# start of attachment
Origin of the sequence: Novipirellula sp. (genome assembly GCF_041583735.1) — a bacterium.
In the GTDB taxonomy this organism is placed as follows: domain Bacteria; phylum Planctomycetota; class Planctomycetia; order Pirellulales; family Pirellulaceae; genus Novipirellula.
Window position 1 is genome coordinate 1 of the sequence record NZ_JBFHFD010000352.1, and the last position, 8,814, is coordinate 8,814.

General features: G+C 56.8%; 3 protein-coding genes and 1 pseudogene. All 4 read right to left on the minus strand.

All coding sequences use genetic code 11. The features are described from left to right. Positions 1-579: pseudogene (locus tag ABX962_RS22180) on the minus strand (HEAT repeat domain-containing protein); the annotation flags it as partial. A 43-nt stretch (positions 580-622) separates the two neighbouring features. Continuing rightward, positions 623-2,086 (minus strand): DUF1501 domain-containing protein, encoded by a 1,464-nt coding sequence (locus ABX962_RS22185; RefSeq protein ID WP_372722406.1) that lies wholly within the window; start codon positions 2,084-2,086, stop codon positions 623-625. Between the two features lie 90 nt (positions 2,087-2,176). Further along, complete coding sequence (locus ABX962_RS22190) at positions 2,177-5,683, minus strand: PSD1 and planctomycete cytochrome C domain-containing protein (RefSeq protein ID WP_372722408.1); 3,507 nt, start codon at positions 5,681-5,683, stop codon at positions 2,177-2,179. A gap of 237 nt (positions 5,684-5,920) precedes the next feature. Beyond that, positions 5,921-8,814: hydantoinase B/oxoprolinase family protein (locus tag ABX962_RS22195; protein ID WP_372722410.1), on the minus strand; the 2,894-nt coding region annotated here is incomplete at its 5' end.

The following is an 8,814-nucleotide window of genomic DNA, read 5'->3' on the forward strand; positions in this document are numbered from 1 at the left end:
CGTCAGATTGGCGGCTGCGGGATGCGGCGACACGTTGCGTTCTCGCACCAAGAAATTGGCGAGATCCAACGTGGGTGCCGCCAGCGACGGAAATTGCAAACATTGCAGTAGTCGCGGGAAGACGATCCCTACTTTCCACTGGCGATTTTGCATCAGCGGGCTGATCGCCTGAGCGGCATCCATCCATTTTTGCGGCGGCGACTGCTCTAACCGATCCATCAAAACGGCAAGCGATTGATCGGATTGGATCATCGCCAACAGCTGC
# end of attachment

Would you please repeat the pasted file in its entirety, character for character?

Origin of the sequence: Novipirellula sp. (genome assembly GCF_041583735.1) — a bacterium.
In the GTDB taxonomy this organism is placed as follows: domain Bacteria; phylum Planctomycetota; class Planctomycetia; order Pirellulales; family Pirellulaceae; genus Novipirellula.
Window position 1 is genome coordinate 1 of the sequence record NZ_JBFHFD010000352.1, and the last position, 8,814, is coordinate 8,814.

General features: G+C 56.8%; 3 protein-coding genes and 1 pseudogene. All 4 read right to left on the minus strand.

All coding sequences use genetic code 11. The features are described from left to right. Positions 1-579: pseudogene (locus tag ABX962_RS22180) on the minus strand (HEAT repeat domain-containing protein); the annotation flags it as partial. A 43-nt stretch (positions 580-622) separates the two neighbouring features. Continuing rightward, positions 623-2,086 (minus strand): DUF1501 domain-containing protein, encoded by a 1,464-nt coding sequence (locus ABX962_RS22185; RefSeq protein ID WP_372722406.1) that lies wholly within the window; start codon positions 2,084-2,086, stop codon positions 623-625. Between the two features lie 90 nt (positions 2,087-2,176). Further along, complete coding sequence (locus ABX962_RS22190) at positions 2,177-5,683, minus strand: PSD1 and planctomycete cytochrome C domain-containing protein (RefSeq protein ID WP_372722408.1); 3,507 nt, start codon at positions 5,681-5,683, stop codon at positions 2,177-2,179. A gap of 237 nt (positions 5,684-5,920) precedes the next feature. Beyond that, positions 5,921-8,814: hydantoinase B/oxoprolinase family protein (locus tag ABX962_RS22195; protein ID WP_372722410.1), on the minus strand; the 2,894-nt coding region annotated here is incomplete at its 5' end.

The following is an 8,814-nucleotide window of genomic DNA, read 5'->3' on the forward strand; positions in this document are numbered from 1 at the left end:
CGTCAGATTGGCGGCTGCGGGATGCGGCGACACGTTGCGTTCTCGCACCAAGAAATTGGCGAGATCCAACGTGGGTGCCGCCAGCGACGGAAATTGCAAACATTGCAGTAGTCGCGGGAAGACGATCCCTACTTTCCACTGGCGATTTTGCATCAGCGGGCTGATCGCCTGAGCGGCATCCATCCATTTTTGCGGCGGCGACTGCTCTAACCGATCCATCAAAACGGCAAGCGATTGATCGGATTGGATCATCGCCAACAGCTGC